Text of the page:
David and Donna (Brian Austin Green and Tori Spelling), Beverly Hills, 90210
While the Dylan/Brenda/Kelly/Brandon quadrangle was good for drama, in the end, it was David and Donna who wed in the series finale and gave the long-running show a happy and stable relationship... until the CW's return to 90210 broke them up.
Zack and Kelly (Mark-Paul Gosselaar and Tiffani Amber Thiessen), Saved By the Bell
One of the all-time classics, this relationship spanned high school and college on two different shows. From their first days of going steady to a painful prom-night breakup, we always knew these two would get married. We just didn't know it would be in Vegas after being chased up and down the strip by mobsters in a two-hour TV movie finale. (Yeah, unlike this couple, the show kind of lost its way.)
Pacey and Joey (Joshua Jackson and Katie Holmes), Dawson's Creek
Poor Dawson. For a guy whose name is in the show title, things didn't really work out for him. The teen drama ultimately revolved around Joey (Holmes is the only regular to have appeared in every episode of the series) and Dawson never got the girl in the end. Not that we're complaining. Pacey and Joey's relationship always had more spark and sizzle than Dawson and Joey's angst-ridden infatuation. Besides, Dawson never took Jo for a summer-long sail on a boat called True Love. Swoon!
Meredith and Derek (Ellen Pompeo and Patrick Dempsey), Grey's Anatomy
Mer and Der's road to happiness hasn't been easy. First, she (unknowingly) slept with her new boss, his estranged wife popped back into town and started working at Seattle Grace, and then there was the laundry list of miscommunication issues between them. But then again, maybe it's all in line with a duo so unconventional they got married via a Post-It.
Kevin and Winnie (Fred Savage and Danica McKellar), The Wonder Years
No couple exemplifies the charm and magic of childhood romances like Kevin and Winnie did. Their first kiss under a tree, after the death of her brother in Vietnam, is an indelible part of TV history. Ultimately, they did not end up together — their romance forever preserved in innocence.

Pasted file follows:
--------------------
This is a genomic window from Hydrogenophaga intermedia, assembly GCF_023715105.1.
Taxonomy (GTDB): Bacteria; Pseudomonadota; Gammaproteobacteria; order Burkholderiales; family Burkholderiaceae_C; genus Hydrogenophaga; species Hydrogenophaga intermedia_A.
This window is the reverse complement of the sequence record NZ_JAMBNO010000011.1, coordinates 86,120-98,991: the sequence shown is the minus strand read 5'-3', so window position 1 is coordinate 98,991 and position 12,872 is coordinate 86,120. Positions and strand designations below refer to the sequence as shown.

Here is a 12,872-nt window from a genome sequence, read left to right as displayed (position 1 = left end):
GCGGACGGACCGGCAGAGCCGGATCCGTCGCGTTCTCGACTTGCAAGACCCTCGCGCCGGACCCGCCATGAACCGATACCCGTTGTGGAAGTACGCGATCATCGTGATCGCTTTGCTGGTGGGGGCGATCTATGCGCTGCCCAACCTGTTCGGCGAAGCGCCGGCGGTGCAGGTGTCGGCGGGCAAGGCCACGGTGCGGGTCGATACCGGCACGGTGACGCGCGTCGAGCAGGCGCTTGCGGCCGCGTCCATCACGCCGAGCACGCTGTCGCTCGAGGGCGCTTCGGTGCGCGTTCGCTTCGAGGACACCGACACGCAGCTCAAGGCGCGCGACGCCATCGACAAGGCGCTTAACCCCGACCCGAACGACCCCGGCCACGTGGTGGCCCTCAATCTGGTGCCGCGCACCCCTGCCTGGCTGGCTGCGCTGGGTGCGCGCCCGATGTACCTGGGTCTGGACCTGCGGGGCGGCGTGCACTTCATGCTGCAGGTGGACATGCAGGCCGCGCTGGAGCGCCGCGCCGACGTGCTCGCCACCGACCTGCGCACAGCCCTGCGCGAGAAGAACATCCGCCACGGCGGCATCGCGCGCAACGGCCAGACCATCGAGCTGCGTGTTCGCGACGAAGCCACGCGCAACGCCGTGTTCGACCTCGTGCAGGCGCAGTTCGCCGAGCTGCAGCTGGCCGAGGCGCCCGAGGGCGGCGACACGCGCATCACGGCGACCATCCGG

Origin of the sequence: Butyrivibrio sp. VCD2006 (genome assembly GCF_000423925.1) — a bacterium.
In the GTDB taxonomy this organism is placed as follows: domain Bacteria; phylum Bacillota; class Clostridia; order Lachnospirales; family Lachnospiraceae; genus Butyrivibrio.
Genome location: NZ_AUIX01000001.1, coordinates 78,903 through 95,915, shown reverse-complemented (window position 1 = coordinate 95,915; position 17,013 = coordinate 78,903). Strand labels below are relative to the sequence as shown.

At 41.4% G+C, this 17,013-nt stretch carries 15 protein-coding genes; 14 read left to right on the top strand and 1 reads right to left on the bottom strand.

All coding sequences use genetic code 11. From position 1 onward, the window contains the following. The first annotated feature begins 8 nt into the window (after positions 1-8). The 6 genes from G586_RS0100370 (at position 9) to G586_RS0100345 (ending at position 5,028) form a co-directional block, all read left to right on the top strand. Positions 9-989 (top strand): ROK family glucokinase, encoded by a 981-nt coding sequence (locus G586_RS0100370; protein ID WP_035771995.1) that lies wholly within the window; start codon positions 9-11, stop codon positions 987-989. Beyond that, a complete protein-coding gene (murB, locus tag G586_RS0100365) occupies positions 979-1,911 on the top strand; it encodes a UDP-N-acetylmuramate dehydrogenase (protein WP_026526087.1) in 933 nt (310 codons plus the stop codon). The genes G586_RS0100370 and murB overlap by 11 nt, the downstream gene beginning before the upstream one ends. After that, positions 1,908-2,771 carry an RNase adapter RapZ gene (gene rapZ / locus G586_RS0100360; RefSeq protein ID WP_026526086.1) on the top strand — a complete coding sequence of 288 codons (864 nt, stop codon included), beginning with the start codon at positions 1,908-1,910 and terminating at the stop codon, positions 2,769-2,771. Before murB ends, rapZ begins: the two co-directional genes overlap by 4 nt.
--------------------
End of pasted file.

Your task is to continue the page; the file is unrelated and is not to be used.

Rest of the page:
Kevin and Scotty (Matthew Rhys and Luke MacFarlane), Brothers & Sisters
Easily the most entertaining couple on the ABC drama, Kevin and Scotty bring out the best in each other -- in the "opposites attract" sort of way. They're constantly working through their problems together, including their most recent roadblock, Scotty's infidelity, which makes you believe that at least one Walker is capable of having a functional relationship.
Homer and Marge, The Simpsons
No matter how many things Homer screws up, Marge is always there for her man. And having a marriage that lasts more than 20 years is quite an accomplishment, even in TV Land. Do you think your parents would still be together if you and your siblings never outgrew their rebellious phases?
Chuck and Blair (Ed Westwick and Leighton Meester), Gossip Girl
No two people deserve each other more than the scheming and vindictive Chuck and Blair. Together, you don’t want them on your bad side, but somehow when these two are a couple, they bring out the best in each other.
I mostly agree with this list, but they forgot so many couples:
And there's probably more that I'm forgetting!